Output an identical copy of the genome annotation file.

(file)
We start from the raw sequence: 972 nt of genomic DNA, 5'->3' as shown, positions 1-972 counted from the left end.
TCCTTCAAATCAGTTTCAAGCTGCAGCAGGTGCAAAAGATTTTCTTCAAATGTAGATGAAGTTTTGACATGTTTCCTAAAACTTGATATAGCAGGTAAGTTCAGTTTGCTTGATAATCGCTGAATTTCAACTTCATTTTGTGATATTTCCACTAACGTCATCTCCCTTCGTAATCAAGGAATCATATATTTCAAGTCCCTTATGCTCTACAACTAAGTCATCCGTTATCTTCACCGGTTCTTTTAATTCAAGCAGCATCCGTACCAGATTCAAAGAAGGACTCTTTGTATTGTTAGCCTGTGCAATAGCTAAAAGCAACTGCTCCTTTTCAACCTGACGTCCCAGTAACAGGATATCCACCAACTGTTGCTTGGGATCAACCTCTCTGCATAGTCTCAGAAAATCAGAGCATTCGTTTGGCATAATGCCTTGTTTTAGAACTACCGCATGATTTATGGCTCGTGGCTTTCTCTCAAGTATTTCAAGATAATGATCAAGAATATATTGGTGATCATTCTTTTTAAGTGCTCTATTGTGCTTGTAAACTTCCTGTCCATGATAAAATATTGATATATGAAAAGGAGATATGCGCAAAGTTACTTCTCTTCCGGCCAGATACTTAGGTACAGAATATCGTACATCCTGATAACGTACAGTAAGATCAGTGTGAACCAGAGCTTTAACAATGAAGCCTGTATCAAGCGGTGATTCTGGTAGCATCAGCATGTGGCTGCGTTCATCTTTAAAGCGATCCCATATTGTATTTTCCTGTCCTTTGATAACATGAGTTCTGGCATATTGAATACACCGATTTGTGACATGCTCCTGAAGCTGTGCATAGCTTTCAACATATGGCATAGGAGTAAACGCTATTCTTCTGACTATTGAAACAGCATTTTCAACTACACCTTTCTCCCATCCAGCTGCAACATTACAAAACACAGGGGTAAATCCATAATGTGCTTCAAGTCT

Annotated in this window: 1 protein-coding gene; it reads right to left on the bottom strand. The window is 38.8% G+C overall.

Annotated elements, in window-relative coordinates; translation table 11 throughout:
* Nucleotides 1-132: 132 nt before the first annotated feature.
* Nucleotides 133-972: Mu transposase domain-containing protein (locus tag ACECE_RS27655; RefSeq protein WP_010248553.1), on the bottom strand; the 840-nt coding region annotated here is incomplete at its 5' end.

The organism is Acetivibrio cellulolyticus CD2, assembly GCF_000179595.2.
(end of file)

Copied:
We start from the raw sequence: 972 nt of genomic DNA, 5'->3' as shown, positions 1-972 counted from the left end.
TCCTTCAAATCAGTTTCAAGCTGCAGCAGGTGCAAAAGATTTTCTTCAAATGTAGATGAAGTTTTGACATGTTTCCTAAAACTTGATATAGCAGGTAAGTTCAGTTTGCTTGATAATCGCTGAATTTCAACTTCATTTTGTGATATTTCCACTAACGTCATCTCCCTTCGTAATCAAGGAATCATATATTTCAAGTCCCTTATGCTCTACAACTAAGTCATCCGTTATCTTCACCGGTTCTTTTAATTCAAGCAGCATCCGTACCAGATTCAAAGAAGGACTCTTTGTATTGTTAGCCTGTGCAATAGCTAAAAGCAACTGCTCCTTTTCAACCTGACGTCCCAGTAACAGGATATCCACCAACTGTTGCTTGGGATCAACCTCTCTGCATAGTCTCAGAAAATCAGAGCATTCGTTTGGCATAATGCCTTGTTTTAGAACTACCGCATGATTTATGGCTCGTGGCTTTCTCTCAAGTATTTCAAGATAATGATCAAGAATATATTGGTGATCATTCTTTTTAAGTGCTCTATTGTGCTTGTAAACTTCCTGTCCATGATAAAATATTGATATATGAAAAGGAGATATGCGCAAAGTTACTTCTCTTCCGGCCAGATACTTAGGTACAGAATATCGTACATCCTGATAACGTACAGTAAGATCAGTGTGAACCAGAGCTTTAACAATGAAGCCTGTATCAAGCGGTGATTCTGGTAGCATCAGCATGTGGCTGCGTTCATCTTTAAAGCGATCCCATATTGTATTTTCCTGTCCTTTGATAACATGAGTTCTGGCATATTGAATACACCGATTTGTGACATGCTCCTGAAGCTGTGCATAGCTTTCAACATATGGCATAGGAGTAAACGCTATTCTTCTGACTATTGAAACAGCATTTTCAACTACACCTTTCTCCCATCCAGCTGCAACATTACAAAACACAGGGGTAAATCCATAATGTGCTTCAAGTCT

Annotated in this window: 1 protein-coding gene; it reads right to left on the bottom strand. The window is 38.8% G+C overall.

Annotated elements, in window-relative coordinates; translation table 11 throughout:
* Nucleotides 1-132: 132 nt before the first annotated feature.
* Nucleotides 133-972: Mu transposase domain-containing protein (locus tag ACECE_RS27655; RefSeq protein WP_010248553.1), on the bottom strand; the 840-nt coding region annotated here is incomplete at its 5' end.

The organism is Acetivibrio cellulolyticus CD2, assembly GCF_000179595.2.